The broad objectives of this R21 Stem Cells and Cancer proposal are to 1) to establish the identity and characterize the tumorigenic potential of the MM-CSC and 2) to determine whether N-cadherin interaction between MM-CSC and stroma is required to maintain the proliferative quiescence of the MM-CSC. This work will open a gateway to study the signaling pathways governing the proliferation and differentiation of the MM-CSC, and once those are identified, new drugs can be designed to prevent the interaction between the differentiation-inducing factors and the MM-CSC, thus creating a first MM-CSC targeted therapeutic agent capable of preventing tumor initiation and relapse. Rationale: Strong evidence in support of the cancer stem cell (CSC) theory has been steadily accumulating over the last decade. In addition to tumorigenic potential, a CSC possesses characteristics of normal stem cells including quiescence and self-renewal potential. Upon receiving proliferation signal(s) from the microenvironment, a CSC switches its program from quiescence to differentiation and proliferation, initiating tumor growth. While patients with solid tumors may benefit from the surgical removal of their malignant outgrowth, hopefully along with drug-resistant tumor-initiating CSC, the surgical option is not available for the patients suffering from hematological malignancies. Such patients have a high rate of relapse due to inability of the currently used therapies to target successfully CSC. Thus, determining which characteristics of the CSC can be therapeutically exploited is of utmost importance. Multiple myeloma (MM) is an incurable malignancy of the bone marrow (BM). Nearly all MM patients relapse indicating that the drug-resistant MM cancer stem cell (MM-CSC), the identity of which is currently a subject of investigation, escapes these therapies. Hypothesis: MM-CSCs are found in a specialized microenvironment niche which maintains these cells in a non-proliferative state. Altering the microenvironment in favor of differentiation leads to tumor growth.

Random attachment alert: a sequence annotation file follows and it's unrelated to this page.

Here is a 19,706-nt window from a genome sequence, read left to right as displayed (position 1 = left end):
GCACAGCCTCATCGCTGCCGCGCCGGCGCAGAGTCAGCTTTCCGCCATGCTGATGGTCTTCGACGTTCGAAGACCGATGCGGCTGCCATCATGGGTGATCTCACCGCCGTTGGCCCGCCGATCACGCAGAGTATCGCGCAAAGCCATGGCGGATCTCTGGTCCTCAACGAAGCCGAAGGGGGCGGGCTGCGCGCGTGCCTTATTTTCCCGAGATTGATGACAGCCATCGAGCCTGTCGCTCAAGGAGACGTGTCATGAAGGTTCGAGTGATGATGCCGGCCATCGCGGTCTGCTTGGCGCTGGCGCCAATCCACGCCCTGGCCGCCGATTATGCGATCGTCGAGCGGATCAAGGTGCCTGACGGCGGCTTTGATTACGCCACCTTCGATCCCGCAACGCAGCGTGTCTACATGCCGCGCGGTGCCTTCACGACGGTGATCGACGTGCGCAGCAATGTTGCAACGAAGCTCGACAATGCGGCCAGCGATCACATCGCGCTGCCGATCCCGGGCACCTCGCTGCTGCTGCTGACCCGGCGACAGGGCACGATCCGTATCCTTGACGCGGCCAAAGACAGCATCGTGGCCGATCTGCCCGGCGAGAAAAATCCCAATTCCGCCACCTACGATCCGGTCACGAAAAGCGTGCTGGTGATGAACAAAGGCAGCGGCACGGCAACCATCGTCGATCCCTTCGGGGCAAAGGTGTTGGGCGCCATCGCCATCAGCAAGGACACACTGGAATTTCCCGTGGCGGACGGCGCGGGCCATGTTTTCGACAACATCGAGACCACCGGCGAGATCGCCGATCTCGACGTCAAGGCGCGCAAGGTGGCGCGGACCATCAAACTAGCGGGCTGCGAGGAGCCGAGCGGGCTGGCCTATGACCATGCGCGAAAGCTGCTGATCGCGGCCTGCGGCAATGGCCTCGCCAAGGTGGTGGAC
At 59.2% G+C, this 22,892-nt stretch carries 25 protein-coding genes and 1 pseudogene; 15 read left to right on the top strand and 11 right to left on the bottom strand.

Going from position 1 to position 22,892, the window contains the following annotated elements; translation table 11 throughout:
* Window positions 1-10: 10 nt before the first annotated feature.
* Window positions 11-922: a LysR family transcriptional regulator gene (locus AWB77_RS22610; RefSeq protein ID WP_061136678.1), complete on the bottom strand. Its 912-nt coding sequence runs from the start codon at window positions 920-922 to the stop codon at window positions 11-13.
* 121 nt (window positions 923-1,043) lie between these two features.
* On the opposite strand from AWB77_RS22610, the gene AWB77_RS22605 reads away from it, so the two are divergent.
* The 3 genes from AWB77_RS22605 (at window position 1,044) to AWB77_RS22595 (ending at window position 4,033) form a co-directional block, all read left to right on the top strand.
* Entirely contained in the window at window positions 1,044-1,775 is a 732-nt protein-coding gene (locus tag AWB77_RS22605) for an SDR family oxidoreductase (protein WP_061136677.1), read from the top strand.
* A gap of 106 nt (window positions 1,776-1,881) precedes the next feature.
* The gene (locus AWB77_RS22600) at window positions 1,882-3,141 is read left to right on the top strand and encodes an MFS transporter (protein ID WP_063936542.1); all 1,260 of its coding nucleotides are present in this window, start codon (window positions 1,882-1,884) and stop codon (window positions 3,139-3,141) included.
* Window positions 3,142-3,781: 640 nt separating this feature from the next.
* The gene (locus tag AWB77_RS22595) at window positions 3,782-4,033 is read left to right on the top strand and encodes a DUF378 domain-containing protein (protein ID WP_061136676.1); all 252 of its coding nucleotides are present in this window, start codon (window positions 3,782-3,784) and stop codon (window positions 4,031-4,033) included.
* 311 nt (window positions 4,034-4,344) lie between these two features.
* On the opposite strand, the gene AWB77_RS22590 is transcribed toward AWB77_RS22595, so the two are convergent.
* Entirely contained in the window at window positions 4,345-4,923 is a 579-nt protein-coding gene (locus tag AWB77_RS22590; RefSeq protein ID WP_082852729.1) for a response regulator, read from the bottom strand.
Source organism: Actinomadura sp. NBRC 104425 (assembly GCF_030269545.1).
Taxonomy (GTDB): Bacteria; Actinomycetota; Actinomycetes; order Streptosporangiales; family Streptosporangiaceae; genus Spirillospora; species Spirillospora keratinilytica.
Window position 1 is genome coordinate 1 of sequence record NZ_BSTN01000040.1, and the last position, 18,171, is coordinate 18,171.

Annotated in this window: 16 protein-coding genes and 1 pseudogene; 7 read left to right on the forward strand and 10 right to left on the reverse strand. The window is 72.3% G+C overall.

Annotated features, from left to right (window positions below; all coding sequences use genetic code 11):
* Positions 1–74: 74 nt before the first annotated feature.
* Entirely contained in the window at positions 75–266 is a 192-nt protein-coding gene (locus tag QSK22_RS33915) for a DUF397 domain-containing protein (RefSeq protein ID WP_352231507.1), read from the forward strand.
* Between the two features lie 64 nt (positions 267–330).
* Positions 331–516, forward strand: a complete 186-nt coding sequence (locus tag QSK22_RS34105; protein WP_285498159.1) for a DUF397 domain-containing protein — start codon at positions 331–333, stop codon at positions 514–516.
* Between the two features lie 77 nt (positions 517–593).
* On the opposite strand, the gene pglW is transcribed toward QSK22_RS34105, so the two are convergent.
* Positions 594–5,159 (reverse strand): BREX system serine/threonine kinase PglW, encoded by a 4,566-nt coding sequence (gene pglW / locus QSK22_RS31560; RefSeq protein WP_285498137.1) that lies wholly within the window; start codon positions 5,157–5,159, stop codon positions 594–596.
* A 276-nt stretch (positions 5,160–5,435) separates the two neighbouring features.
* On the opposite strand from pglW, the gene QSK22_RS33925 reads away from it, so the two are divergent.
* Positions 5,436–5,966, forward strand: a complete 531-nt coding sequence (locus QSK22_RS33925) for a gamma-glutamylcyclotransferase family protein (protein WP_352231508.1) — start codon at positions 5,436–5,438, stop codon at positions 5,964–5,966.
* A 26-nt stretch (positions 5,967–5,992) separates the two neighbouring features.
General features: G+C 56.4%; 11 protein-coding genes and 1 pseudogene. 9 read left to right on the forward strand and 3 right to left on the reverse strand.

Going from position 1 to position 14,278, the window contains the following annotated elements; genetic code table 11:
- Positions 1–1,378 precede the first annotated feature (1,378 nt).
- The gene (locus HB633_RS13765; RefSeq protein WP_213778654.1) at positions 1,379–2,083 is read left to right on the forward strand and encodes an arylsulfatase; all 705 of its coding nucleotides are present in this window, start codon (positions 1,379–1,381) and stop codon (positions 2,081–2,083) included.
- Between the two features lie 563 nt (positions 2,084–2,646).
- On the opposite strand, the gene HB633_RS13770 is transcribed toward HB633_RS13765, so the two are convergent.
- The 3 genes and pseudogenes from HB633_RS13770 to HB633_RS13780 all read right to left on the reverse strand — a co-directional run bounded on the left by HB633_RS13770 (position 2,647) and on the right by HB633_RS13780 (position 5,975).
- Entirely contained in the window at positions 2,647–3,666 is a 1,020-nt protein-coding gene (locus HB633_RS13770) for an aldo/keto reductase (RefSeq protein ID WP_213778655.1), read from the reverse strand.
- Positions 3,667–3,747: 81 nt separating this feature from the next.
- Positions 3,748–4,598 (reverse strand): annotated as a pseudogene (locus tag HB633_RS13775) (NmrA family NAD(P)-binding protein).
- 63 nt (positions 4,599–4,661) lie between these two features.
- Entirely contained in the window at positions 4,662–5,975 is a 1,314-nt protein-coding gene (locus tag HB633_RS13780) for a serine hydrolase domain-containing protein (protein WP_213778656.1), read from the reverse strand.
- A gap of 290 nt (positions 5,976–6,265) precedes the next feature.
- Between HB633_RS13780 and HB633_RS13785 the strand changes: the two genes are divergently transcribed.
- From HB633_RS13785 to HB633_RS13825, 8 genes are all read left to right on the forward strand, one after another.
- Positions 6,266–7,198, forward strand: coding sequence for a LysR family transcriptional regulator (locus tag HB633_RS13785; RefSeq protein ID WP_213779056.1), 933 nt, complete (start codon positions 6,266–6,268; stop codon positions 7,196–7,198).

Specific Aims :
Aim 1 : To define the phenotype of the MM-CSC.
Aim 2 : To determine whether N-cadherin interactions between stroma and MM-CSC are required to maintain the MM-CSC niche. Overall approach: We have recently developed a three-dimensional (3-D) ex vivo tissue culture model recapitulating the architecture and composition of the human BM. This model makes proliferating and non-proliferating compartments of the MM BM accessible for further analysis where the identity, clonality, self-renewal, and generative and tumorigenic potential of MM stem cells can be established. To establish the identity of the MM-CSC and to define its niche this proposal will combine the use of the 3-D tissue culture system with xenograft mouse models.

Public Health Relevance

Knowledge we gain about the nature of the multiple myeloma cancer stem cell and its microenvironment will allow for the design of novel therapeutic strategies with a potential to cure this currently incurable cancer. The data gathered with respect to what makes myeloma cancer stem cells proliferate and start a tumor will provide information to design novel prevention strategies to reduce the number of new myeloma cases. Finally, the results from this study will have a broader impact on other cancers as the knowledge gathered about multiple myeloma can be applied to other cancers and will shorten the time to finding new therapeutic and preventative strategies for a number of hematopoietic and solid malignancies.

National Institute of Health (NIH)
National Cancer Institute (NCI)
Exploratory/Developmental Grants (R21)
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Tumor Microenvironment Study Section (TME)
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Howcroft, Thomas K
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Purdue University
Schools of Arts and Sciences
West Lafayette
United States
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Parikh, Mukti R; Belch, Andrew R; Pilarski, Linda M et al. (2014) A three-dimensional tissue culture model to study primary human bone marrow and its malignancies. J Vis Exp :